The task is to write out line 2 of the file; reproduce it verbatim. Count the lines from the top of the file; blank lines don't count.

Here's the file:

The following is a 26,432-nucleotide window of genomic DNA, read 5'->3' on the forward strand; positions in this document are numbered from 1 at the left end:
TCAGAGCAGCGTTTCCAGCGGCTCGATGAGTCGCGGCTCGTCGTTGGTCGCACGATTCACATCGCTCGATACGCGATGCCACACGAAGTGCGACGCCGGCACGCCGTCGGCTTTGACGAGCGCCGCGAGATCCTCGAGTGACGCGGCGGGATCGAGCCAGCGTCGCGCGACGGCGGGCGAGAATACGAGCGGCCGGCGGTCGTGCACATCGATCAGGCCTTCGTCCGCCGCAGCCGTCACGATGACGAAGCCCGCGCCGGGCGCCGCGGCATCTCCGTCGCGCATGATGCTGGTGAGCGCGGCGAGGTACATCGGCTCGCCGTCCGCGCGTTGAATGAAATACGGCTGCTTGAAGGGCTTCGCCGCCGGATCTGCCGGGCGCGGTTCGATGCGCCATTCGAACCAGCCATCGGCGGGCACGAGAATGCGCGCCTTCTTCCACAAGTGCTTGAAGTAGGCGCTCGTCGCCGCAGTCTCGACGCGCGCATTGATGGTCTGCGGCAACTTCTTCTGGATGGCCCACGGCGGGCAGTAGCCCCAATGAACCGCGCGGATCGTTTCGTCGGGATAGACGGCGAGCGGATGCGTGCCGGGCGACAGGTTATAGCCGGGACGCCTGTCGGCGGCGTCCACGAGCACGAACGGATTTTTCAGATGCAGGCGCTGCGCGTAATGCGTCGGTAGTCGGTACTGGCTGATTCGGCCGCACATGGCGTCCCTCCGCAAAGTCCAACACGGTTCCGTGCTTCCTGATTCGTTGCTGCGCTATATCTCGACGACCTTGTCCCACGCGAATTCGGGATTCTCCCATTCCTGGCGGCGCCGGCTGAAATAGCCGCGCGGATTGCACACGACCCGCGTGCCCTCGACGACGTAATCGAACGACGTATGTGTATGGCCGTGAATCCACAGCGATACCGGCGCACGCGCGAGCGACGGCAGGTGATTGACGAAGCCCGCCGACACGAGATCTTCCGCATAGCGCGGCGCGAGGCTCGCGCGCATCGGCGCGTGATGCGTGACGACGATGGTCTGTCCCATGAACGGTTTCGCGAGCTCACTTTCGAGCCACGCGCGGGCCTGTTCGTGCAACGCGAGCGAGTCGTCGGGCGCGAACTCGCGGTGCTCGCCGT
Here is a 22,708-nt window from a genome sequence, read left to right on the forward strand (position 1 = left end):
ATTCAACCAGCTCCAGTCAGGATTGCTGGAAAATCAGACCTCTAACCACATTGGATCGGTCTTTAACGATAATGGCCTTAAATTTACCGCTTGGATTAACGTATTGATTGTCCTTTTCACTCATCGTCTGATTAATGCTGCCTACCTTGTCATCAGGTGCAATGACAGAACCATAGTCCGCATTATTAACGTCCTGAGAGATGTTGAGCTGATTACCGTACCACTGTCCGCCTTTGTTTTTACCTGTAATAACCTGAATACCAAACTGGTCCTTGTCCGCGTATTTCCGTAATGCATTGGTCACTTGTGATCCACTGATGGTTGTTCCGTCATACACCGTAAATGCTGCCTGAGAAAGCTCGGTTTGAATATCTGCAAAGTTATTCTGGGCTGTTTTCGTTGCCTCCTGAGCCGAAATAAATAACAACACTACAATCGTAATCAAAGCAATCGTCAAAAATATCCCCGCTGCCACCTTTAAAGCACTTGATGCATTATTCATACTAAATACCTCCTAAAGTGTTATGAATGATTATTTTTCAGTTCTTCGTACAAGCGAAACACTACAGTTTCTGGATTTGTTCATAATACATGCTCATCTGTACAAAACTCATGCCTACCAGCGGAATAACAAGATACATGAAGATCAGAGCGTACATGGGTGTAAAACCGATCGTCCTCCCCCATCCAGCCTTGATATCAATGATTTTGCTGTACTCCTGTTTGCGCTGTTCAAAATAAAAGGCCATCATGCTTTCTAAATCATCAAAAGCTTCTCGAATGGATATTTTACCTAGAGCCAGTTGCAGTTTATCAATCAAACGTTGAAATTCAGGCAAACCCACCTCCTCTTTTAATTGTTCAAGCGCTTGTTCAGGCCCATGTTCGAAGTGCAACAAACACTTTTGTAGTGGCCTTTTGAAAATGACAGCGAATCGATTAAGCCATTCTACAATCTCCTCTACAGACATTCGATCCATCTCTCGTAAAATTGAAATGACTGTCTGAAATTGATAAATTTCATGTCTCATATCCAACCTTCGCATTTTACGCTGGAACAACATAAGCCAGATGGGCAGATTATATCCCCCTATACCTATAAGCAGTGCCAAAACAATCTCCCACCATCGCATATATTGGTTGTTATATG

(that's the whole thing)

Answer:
TCAGAGCAGCGTTTCCAGCGGCTCGATGAGTCGCGGCTCGTCGTTGGTCGCACGATTCACATCGCTCGATACGCGATGCCACACGAAGTGCGACGCCGGCACGCCGTCGGCTTTGACGAGCGCCGCGAGATCCTCGAGTGACGCGGCGGGATCGAGCCAGCGTCGCGCGACGGCGGGCGAGAATACGAGCGGCCGGCGGTCGTGCACATCGATCAGGCCTTCGTCCGCCGCAGCCGTCACGATGACGAAGCCCGCGCCGGGCGCCGCGGCATCTCCGTCGCGCATGATGCTGGTGAGCGCGGCGAGGTACATCGGCTCGCCGTCCGCGCGTTGAATGAAATACGGCTGCTTGAAGGGCTTCGCCGCCGGATCTGCCGGGCGCGGTTCGATGCGCCATTCGAACCAGCCATCGGCGGGCACGAGAATGCGCGCCTTCTTCCACAAGTGCTTGAAGTAGGCGCTCGTCGCCGCAGTCTCGACGCGCGCATTGATGGTCTGCGGCAACTTCTTCTGGATGGCCCACGGCGGGCAGTAGCCCCAATGAACCGCGCGGATCGTTTCGTCGGGATAGACGGCGAGCGGATGCGTGCCGGGCGACAGGTTATAGCCGGGACGCCTGTCGGCGGCGTCCACGAGCACGAACGGATTTTTCAGATGCAGGCGCTGCGCGTAATGCGTCGGTAGTCGGTACTGGCTGATTCGGCCGCACATGGCGTCCCTCCGCAAAGTCCAACACGGTTCCGTGCTTCCTGATTCGTTGCTGCGCTATATCTCGACGACCTTGTCCCACGCGAATTCGGGATTCTCCCATTCCTGGCGGCGCCGGCTGAAATAGCCGCGCGGATTGCACACGACCCGCGTGCCCTCGACGACGTAATCGAACGACGTATGTGTATGGCCGTGAATCCACAGCGATACCGGCGCACGCGCGAGCGACGGCAGGTGATTGACGAAGCCCGCCGACACGAGATCTTCCGCATAGCGCGGCGCGAGGCTCGCGCGCATCGGCGCGTGATGCGTGACGACGATGGTCTGTCCCATGAACGGTTTCGCGAGCTCACTTTCGAGCCACGCGCGGGCCTGTTCGTGCAACGCGAGCGAGTCGTCGGGCGCGAACTCGCGGTGCTCGCCGT